FRANK WOODRUFF BUCKLES (February 1, 1901 - Present) Born in Bethany, Missouri, on a small farm, Frank Buckles is the last known American survivor of World War I. Buckles lives in a 300-year-old farmhouse overlooking the battlefields of Antietam and Harpers Ferry.

    Buckels served in the American Expeditionary Forces as an ambulance driver in France, England, and Germany. He did not see combat, but he did see the terrible after effects of the war while transporting wounded soldiers and prisoners of war.

    As the last known veteran of WWI, Buckels has become a celebrity of sorts, a humble representative of the nearly 5 million who served in the war to end all wars.

    HOWARD RAMSEY (April 2, 1898 - February 22, 2007) Howard Ramsey was the last American combat veteran who served during World War I. He lived in an adult care home on a quiet street in Portland, Oregon. I arrived and was greeted by his grand-daughter Sandy. Seated in a comfortable gray chair was a kind and happy man. At age 109, Ramsey still had a joy for life.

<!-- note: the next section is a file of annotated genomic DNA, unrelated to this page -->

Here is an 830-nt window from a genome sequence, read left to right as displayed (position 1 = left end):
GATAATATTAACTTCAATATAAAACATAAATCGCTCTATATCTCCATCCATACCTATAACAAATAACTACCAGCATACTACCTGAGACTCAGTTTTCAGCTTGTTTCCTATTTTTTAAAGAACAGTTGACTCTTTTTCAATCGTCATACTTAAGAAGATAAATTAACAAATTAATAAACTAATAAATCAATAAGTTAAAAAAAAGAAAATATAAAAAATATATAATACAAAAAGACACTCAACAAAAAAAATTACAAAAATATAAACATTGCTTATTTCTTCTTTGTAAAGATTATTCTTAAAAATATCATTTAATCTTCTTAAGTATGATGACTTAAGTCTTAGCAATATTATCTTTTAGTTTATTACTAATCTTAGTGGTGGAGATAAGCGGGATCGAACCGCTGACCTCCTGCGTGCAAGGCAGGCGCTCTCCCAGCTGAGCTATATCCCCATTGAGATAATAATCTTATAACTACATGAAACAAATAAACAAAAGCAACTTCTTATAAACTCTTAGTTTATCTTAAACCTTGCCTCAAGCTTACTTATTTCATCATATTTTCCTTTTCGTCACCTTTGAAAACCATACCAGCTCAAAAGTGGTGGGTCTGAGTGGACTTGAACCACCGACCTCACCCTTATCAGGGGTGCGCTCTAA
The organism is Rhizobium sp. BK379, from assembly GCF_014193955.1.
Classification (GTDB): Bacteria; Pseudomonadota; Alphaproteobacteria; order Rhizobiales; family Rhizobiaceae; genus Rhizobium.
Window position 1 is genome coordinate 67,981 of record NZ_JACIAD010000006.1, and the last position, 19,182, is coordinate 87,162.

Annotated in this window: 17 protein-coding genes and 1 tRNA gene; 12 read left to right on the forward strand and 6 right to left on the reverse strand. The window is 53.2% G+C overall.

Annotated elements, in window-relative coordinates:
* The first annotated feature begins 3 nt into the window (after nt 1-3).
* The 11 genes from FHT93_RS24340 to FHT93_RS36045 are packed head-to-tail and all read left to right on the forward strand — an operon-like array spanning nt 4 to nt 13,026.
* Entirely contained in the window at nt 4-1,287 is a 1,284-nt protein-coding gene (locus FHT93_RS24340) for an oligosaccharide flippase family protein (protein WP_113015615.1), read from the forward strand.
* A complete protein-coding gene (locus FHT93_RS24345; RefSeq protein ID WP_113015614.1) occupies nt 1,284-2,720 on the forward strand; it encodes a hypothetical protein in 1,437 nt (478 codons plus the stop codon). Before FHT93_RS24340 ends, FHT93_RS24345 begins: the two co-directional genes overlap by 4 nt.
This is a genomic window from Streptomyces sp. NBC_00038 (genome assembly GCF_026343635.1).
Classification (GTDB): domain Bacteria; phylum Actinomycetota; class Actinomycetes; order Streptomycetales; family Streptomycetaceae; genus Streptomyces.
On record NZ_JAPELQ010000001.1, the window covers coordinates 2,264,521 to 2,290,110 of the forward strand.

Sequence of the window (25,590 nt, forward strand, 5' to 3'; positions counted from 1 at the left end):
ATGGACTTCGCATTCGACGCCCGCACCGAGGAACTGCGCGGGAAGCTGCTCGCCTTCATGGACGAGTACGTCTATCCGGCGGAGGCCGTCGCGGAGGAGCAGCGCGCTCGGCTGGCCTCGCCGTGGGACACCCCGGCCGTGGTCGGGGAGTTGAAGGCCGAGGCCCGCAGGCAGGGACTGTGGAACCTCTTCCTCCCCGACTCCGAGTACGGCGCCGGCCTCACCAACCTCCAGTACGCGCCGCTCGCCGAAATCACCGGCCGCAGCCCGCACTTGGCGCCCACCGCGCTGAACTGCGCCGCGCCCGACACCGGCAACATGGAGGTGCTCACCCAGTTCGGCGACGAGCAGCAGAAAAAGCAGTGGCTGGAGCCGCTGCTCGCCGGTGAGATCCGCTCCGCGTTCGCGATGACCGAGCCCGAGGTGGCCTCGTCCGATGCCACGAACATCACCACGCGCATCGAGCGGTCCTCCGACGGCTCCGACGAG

He first joined the naval militia during high school and later served on the USS Marblehead, which was one of the ships used by Admiral George Dewey, during the Spanish-American War. Being too light to enlist, Ramsey and a friend ate several bananas and drank enough water to gain enough weight to be accepted.

    While in France, Ramsey encountered a young French girl who asked for a souvenir. He found an American penny and gave it to her. In return, she gave him a small lock of hair wrapped in a tissue. He kept it until the day he died. Since he was one of the few men who could drive a motorized vehicle, Ramsey was put to use teaching others how to drive and also driving ambulances, trucks and motorcycles.